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Author Topic: C++ Constructor translation  (Read 742 times)

jcdammeyer

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C++ Constructor translation
« on: November 01, 2020, 08:54:08 pm »
I'm taking a stab at converting the Adafruit_GFX library from C++ to FP.  Digging through my "The C++ Programming Language" by Bjarne Stroustrup I can't find a direct reference to this so I'm having trouble figuring out exactly how to convert.  So I thought maybe I'd ask here before I try again with the book.

In C++ we have the public constructor defined in the .h file as WIDTH, HEIGHT protected:
Code: C  [Select][+][-]
  1. public:
  2.   Adafruit_GFX(int16_t w, int16_t h); // Constructor
  3. ...
  4. protected:
  5.   int16_t WIDTH,      ///< This is the 'raw' display width - never changes
  6.       HEIGHT;         ///< This is the 'raw' display height - never changes
  7.  

and then in the cpp file:
Code: C  [Select][+][-]
  1. Adafruit_GFX::Adafruit_GFX(int16_t w, int16_t h) : WIDTH(w), HEIGHT(h) {
  2.   _width = WIDTH;
  3.   _height = HEIGHT;
  4. ...
  5. }
  6.  
Now the pascal translation.
Code: Pascal  [Select][+][-]
  1. protected
  2.   WIDTH : Int16;      ///< This is the 'raw' display width - never changes
  3.   HEIGHT : Int16;     ///< This is the 'raw' display height - never changes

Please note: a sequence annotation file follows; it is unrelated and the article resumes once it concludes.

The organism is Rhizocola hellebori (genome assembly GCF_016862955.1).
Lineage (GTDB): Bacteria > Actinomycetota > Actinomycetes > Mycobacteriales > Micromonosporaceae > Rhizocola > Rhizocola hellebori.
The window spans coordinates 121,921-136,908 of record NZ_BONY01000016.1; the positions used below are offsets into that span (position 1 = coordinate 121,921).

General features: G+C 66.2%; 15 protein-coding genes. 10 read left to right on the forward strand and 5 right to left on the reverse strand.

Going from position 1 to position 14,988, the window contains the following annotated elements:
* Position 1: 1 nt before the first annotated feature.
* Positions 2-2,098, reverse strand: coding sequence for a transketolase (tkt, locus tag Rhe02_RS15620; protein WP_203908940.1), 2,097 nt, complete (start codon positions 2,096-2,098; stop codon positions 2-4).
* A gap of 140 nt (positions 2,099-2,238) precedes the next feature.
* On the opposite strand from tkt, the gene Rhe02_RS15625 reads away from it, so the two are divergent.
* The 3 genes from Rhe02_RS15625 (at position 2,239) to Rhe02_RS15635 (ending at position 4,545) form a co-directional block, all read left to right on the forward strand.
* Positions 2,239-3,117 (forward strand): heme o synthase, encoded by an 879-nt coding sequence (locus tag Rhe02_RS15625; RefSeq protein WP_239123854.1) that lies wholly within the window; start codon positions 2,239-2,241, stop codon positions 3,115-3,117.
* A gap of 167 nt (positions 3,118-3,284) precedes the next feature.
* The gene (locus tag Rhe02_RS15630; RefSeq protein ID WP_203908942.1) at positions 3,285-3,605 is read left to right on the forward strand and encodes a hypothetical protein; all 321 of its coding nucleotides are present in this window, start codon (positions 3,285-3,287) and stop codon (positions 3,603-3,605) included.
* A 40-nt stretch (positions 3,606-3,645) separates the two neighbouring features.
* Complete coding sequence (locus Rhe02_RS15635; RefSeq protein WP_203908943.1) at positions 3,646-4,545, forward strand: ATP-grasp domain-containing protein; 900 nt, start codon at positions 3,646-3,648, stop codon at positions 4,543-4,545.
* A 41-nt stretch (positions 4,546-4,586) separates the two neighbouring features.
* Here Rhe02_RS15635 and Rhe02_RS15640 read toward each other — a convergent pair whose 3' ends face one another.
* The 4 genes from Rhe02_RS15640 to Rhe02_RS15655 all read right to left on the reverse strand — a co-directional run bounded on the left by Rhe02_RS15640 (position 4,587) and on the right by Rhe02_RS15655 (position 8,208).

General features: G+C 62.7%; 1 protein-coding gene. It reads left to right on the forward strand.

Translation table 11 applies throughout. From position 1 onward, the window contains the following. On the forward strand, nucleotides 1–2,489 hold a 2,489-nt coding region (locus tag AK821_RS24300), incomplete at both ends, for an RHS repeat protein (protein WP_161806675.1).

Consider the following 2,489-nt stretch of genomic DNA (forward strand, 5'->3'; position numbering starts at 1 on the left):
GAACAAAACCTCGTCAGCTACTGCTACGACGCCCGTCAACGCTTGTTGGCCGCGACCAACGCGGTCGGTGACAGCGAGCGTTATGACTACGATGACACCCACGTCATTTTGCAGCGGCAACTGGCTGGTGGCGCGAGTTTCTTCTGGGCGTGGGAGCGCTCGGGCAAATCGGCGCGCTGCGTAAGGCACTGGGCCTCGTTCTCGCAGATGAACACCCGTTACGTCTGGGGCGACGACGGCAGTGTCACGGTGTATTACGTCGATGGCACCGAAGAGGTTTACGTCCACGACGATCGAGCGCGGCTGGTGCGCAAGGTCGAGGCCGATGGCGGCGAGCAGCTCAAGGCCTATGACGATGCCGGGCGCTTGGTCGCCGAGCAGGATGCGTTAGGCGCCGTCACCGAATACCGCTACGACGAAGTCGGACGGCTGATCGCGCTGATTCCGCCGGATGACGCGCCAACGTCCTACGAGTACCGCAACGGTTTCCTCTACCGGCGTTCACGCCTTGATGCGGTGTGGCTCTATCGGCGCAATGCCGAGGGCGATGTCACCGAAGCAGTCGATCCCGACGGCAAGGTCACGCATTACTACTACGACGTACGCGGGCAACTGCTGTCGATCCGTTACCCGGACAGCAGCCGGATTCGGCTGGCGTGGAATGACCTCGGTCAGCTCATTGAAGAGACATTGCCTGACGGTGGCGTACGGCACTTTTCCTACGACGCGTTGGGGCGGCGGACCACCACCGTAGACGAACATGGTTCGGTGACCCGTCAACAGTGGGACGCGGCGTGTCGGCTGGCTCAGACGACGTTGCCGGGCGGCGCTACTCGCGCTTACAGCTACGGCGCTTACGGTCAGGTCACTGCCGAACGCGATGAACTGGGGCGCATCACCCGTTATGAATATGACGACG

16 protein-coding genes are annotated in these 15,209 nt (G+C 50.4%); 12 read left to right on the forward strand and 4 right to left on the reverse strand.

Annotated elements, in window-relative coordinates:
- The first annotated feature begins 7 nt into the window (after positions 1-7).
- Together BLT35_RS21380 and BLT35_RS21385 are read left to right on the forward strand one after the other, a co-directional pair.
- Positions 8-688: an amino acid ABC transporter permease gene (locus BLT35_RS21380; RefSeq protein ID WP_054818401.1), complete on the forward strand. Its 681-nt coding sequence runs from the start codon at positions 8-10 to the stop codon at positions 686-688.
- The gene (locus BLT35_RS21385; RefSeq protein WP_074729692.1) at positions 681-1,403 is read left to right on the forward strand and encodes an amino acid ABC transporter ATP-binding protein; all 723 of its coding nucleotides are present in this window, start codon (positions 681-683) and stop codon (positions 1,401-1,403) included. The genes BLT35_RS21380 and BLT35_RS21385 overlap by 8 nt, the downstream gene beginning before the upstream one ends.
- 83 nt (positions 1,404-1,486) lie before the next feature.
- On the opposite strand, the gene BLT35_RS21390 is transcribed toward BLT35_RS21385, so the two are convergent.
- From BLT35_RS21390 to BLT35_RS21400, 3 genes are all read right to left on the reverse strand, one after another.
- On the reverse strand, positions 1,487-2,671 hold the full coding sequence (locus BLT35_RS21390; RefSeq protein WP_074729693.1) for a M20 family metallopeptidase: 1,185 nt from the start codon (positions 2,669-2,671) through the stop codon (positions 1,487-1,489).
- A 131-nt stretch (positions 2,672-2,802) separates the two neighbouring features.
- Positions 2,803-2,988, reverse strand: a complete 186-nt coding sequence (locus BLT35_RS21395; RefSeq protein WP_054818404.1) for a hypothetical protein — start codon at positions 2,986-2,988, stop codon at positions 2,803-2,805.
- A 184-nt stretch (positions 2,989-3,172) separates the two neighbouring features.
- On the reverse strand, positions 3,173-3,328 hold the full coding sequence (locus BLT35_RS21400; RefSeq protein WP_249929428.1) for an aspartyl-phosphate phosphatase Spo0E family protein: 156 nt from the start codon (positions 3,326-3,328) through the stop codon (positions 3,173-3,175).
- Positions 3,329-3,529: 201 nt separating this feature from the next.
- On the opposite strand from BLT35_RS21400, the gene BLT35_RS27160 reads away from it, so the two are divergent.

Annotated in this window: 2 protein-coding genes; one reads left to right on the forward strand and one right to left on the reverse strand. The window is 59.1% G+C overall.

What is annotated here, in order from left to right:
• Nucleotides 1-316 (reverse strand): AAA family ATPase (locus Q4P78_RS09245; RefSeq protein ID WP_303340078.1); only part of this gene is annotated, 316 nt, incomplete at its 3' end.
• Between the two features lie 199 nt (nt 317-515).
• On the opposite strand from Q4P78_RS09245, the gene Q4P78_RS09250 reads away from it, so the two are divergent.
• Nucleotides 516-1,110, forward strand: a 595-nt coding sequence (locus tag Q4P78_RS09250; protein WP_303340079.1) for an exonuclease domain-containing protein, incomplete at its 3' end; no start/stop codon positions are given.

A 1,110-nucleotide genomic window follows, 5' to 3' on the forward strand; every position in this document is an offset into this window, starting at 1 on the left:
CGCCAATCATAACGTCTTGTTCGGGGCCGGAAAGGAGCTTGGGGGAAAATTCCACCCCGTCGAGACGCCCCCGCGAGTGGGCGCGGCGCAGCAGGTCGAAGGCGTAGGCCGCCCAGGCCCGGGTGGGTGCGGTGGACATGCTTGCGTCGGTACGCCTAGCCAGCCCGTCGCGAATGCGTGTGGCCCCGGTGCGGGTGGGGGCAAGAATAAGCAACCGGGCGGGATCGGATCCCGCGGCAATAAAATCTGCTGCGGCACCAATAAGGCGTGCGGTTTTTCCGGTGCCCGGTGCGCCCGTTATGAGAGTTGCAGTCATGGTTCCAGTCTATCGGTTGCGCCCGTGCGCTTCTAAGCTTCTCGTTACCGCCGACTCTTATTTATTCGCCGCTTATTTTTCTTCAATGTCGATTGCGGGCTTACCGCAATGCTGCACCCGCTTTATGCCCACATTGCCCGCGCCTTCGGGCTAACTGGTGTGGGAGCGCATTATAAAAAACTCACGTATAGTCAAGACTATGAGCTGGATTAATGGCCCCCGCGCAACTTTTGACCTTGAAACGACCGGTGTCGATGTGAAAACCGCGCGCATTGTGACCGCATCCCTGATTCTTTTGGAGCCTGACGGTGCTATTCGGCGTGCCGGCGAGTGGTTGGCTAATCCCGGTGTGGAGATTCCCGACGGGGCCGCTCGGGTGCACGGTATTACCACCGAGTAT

4.   _width,             ///< Display width as modified by current rotation
  5.   _height,            ///< Display height as modified by current rotation
  6. ...
  7. public
  8.   constructor Adafruit_GFX(w : Int16; h : Int16);
  9.  

and further down
Code: Pascal  [Select][+][-]
  1. constructor TAdafruit_GFX.Adafruit_GFX(w : Int16; h : Int16);
  2. begin
  3.   _width := WIDTH;
  4.   _height := HEIGHT;
  5. ...
  6. end;
  7.  

I could set up WIDTH and HEIGHT as default initializers
Code: Pascal  [Select][+][-]
  1. constructor TAdafruit_GFX.Adafruit_GFX(w : Int16 = WIDTH; h : Int16 = HEIGHT);
  2. end;
  3.  
but then what initializes WIDTH, HEIGHT? 

Inside the Adafruit_SPITFT.cpp the constructor is called:
Adafruit_GFX(w, h) where w,h are arguments to the SPITFT constructor.